This Week’s Big Deal: Prepare a Winning B2B Sales Pitch

October 28, 2019

Back in ye olden days of baseball, pitches were simple. The player on the mound threw as hard as he could over the plate, hoping the batter 60 feet away would either miss or get himself out. Assessments of pitch quality were mostly based on gut feel and observation. 

Today, there are all sorts of newfangled ways to analyze pitchers — velocity, spin rate, extension, etc. (You might’ve seen some of these new-age metrics displayed during World Series action over the past week.) As a result, the craft of pitching has become far more sophisticated, because baseball teams have a deeper understanding of what works and what doesn’t for that eternal objective: getting people out. 

Sales pitches, too, used to be simple. The classic salesperson had a go-to elevator pitch they could recite at any time. Sometimes it worked, often it didn’t, but the formula was straightforward and uncomplicated.

In a new world of data and customer insight, sales pros have vastly more information available to help tailor and improve their pitching skills. Even if you’re (smartly) focused on building relationships, while leaving cold calls and unsolicited outreach in the past, the sales pitch remains an essential tool. At some point in the relationship, you will need to persuasively convey the value and fit of your solution for a prospect.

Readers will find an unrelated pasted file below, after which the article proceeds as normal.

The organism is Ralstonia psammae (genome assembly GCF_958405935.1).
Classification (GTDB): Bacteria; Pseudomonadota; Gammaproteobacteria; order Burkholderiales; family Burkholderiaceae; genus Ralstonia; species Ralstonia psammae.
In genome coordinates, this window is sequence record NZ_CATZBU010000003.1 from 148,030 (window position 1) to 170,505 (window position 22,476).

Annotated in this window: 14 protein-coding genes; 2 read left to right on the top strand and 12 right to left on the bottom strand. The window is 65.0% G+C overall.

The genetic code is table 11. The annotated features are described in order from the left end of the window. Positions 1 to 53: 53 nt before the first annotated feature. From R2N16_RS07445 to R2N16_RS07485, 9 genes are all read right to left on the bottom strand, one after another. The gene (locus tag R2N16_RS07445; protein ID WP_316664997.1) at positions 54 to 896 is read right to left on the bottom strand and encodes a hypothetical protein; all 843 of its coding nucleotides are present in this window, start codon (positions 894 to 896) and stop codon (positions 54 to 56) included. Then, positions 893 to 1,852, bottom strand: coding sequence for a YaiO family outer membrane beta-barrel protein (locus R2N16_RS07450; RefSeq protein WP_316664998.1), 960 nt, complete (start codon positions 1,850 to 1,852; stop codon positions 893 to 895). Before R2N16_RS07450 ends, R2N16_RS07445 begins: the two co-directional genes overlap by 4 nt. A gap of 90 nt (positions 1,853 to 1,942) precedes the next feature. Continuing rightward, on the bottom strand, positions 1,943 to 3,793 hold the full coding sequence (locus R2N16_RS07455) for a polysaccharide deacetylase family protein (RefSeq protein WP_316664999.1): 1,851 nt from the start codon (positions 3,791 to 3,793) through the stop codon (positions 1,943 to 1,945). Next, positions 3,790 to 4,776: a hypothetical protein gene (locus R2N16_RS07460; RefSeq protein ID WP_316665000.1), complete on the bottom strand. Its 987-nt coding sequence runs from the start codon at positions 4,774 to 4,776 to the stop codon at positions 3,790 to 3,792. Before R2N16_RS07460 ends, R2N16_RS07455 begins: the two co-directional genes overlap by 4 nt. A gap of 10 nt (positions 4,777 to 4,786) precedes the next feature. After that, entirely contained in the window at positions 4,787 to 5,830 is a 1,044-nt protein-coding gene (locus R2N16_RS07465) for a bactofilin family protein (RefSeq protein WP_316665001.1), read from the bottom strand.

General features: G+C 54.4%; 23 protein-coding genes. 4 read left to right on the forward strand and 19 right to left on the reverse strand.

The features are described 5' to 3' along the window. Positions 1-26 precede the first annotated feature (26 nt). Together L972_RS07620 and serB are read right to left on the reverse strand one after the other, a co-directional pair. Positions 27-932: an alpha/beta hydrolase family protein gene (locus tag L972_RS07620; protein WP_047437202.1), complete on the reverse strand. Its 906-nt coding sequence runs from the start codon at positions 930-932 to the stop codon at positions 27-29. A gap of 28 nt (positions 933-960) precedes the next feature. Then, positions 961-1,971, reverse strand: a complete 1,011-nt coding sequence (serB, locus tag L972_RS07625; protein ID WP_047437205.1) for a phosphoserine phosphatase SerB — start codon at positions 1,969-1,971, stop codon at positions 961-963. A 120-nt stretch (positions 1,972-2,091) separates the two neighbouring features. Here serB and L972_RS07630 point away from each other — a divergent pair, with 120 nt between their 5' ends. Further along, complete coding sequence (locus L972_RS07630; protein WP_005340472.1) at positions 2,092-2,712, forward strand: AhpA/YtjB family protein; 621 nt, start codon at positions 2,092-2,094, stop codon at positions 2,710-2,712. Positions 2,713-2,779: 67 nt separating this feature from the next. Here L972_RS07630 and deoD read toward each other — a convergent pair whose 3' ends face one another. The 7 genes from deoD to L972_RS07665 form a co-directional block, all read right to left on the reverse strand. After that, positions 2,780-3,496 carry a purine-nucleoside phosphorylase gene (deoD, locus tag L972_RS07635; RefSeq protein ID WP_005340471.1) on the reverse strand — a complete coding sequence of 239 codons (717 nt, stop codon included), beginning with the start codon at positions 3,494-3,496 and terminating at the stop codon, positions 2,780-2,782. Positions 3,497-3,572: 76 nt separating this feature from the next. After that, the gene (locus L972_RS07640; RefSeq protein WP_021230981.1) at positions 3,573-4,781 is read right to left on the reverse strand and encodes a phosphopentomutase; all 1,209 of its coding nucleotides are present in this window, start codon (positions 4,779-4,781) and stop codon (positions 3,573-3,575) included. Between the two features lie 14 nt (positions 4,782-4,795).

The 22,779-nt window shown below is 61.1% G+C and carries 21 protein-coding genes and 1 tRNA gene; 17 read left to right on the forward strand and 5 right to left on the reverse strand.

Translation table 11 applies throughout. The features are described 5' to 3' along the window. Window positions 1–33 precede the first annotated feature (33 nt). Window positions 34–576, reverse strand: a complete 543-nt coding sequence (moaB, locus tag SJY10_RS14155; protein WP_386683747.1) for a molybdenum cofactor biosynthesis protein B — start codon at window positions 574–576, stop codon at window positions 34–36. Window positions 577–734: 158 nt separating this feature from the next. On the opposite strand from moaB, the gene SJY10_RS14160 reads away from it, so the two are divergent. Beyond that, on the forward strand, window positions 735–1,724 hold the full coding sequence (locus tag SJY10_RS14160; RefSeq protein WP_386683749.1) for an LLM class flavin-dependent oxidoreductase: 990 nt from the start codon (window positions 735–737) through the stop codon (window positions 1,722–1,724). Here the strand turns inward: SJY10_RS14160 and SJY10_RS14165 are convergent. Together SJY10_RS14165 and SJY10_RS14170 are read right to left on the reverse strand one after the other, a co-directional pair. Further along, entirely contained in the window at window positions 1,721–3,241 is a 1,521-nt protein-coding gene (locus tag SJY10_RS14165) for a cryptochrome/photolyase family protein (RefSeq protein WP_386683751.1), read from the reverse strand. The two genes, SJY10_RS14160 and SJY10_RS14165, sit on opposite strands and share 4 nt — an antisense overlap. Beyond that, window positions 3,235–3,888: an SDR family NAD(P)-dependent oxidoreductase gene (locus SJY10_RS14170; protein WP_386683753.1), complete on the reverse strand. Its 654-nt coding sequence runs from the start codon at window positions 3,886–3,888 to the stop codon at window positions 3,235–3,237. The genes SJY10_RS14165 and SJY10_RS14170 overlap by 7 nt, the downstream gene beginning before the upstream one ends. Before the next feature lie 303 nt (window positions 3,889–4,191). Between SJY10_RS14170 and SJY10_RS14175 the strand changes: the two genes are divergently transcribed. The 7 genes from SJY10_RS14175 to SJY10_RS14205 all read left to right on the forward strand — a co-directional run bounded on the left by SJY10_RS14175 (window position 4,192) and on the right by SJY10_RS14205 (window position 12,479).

When that time comes, you can equip yourself for superior results by adhering to the advice we’ve curated for this week’s roundup of top sales insights.

All in the Delivery: Honing Your Modern B2B Sales Pitch

“The buyer's needs are your priority,” writes Kristen Bowie in her writeup on How to Craft a Concise B2B Sales Pitch in Limited Time. “Each potential customer you speak with is unique in B2B sales, but when you pitch your product or service you need to be able to clearly communicate how it benefits each individual buyer.”

Personalization and tailored messaging is the foremost focal point when it comes to sales engagement today. Buyers expect reps to enter any conversation with a clear understanding of who they are, what they do, what their company does, and how their industry works. That’s why the one-size-fits-all elevator pitch no longer gets much lift.

Work with marketing, and put in the time and effort on your end to develop this level of insight. From there, you can utilize these tips for a pitch that lands in the zone.

Use Storytelling and Narrative to Structure Your Case

Facts tell, but stories sell. For all the change we’re seeing in the world, this remains eternally true. Humans are wired to respond to stories, and the best salespeople seamlessly architect their pitches around narrative form.

“Successful sales pitches come from creating connection between you and your potential client,” Bowie explains. “If you can effectively articulate the story of your brand and product, you will create a stronger connection between you and potential clients.”